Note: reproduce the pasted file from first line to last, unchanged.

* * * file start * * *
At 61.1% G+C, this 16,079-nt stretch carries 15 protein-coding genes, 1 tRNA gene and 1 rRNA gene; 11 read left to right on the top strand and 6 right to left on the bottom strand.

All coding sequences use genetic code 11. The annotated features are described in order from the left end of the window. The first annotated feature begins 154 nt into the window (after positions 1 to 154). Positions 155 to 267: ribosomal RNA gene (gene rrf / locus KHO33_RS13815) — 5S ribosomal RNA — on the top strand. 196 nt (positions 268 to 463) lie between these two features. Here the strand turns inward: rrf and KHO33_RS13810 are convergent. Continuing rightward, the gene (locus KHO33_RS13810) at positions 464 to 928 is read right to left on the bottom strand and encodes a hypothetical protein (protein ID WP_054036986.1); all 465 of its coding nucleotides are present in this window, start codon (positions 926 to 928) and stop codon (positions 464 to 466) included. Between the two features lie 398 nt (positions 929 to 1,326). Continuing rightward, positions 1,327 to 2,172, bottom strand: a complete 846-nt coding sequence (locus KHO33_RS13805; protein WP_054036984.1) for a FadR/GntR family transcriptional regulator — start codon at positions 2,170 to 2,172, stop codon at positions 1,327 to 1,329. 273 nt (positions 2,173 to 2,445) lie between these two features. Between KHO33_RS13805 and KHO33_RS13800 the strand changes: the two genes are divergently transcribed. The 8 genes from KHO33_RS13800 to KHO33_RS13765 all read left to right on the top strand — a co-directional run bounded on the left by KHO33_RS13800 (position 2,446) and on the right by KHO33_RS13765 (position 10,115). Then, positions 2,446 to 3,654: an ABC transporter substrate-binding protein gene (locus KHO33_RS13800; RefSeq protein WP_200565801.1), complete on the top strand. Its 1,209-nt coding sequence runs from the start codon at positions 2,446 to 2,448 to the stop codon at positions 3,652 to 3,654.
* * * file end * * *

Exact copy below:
At 61.1% G+C, this 16,079-nt stretch carries 15 protein-coding genes, 1 tRNA gene and 1 rRNA gene; 11 read left to right on the top strand and 6 right to left on the bottom strand.

All coding sequences use genetic code 11. The annotated features are described in order from the left end of the window. The first annotated feature begins 154 nt into the window (after positions 1 to 154). Positions 155 to 267: ribosomal RNA gene (gene rrf / locus KHO33_RS13815) — 5S ribosomal RNA — on the top strand. 196 nt (positions 268 to 463) lie between these two features. Here the strand turns inward: rrf and KHO33_RS13810 are convergent. Continuing rightward, the gene (locus KHO33_RS13810) at positions 464 to 928 is read right to left on the bottom strand and encodes a hypothetical protein (protein ID WP_054036986.1); all 465 of its coding nucleotides are present in this window, start codon (positions 926 to 928) and stop codon (positions 464 to 466) included. Between the two features lie 398 nt (positions 929 to 1,326). Continuing rightward, positions 1,327 to 2,172, bottom strand: a complete 846-nt coding sequence (locus KHO33_RS13805; protein WP_054036984.1) for a FadR/GntR family transcriptional regulator — start codon at positions 2,170 to 2,172, stop codon at positions 1,327 to 1,329. 273 nt (positions 2,173 to 2,445) lie between these two features. Between KHO33_RS13805 and KHO33_RS13800 the strand changes: the two genes are divergently transcribed. The 8 genes from KHO33_RS13800 to KHO33_RS13765 all read left to right on the top strand — a co-directional run bounded on the left by KHO33_RS13800 (position 2,446) and on the right by KHO33_RS13765 (position 10,115). Then, positions 2,446 to 3,654: an ABC transporter substrate-binding protein gene (locus KHO33_RS13800; RefSeq protein WP_200565801.1), complete on the top strand. Its 1,209-nt coding sequence runs from the start codon at positions 2,446 to 2,448 to the stop codon at positions 3,652 to 3,654.